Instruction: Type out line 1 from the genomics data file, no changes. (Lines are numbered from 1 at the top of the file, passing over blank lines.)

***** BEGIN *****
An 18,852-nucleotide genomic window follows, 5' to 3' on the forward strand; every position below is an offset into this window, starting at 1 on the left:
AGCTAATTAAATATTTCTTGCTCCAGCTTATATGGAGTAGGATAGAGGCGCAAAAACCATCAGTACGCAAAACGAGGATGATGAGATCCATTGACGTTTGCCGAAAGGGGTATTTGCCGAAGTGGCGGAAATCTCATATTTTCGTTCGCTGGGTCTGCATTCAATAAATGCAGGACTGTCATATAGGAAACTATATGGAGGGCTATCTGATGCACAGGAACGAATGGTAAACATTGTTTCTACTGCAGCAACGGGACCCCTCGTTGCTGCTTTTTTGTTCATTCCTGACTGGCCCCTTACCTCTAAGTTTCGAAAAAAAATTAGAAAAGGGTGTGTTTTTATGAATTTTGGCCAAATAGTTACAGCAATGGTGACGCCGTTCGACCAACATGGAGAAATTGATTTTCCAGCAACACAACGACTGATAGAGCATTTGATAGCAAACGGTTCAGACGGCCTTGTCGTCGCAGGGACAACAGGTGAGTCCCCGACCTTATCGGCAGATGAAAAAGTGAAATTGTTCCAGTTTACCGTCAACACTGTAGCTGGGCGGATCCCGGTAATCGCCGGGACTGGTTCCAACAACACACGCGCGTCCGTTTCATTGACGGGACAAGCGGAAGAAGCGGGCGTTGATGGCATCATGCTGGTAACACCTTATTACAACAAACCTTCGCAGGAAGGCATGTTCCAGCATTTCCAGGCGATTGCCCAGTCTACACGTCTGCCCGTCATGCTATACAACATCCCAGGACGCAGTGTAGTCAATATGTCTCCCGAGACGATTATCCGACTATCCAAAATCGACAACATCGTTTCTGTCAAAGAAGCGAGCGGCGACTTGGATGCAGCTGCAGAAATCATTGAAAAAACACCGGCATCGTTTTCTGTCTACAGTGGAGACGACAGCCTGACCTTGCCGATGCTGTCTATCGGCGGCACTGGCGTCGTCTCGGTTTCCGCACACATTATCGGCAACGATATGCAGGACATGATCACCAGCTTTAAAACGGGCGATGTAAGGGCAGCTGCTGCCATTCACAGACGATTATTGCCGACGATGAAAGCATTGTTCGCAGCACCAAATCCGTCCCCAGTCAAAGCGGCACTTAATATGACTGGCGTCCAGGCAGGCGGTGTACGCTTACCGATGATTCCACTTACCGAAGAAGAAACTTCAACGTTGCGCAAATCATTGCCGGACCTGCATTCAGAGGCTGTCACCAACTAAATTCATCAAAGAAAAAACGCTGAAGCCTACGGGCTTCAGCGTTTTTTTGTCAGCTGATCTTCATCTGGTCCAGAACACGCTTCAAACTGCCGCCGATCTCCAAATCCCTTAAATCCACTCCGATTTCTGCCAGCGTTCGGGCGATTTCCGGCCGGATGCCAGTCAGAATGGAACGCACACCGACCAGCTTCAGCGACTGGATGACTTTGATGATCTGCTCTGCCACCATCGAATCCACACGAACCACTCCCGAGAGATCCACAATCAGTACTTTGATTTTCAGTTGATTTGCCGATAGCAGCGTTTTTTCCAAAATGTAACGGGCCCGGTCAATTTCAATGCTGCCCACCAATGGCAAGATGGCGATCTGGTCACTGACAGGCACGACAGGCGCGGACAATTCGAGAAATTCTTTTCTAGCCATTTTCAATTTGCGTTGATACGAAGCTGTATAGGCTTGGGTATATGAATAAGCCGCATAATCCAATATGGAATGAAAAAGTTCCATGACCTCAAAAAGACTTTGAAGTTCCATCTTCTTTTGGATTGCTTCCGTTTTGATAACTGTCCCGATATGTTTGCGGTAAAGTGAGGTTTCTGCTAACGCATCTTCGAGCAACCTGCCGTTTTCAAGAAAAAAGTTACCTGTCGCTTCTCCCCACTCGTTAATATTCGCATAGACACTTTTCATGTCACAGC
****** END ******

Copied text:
An 18,852-nucleotide genomic window follows, 5' to 3' on the forward strand; every position below is an offset into this window, starting at 1 on the left: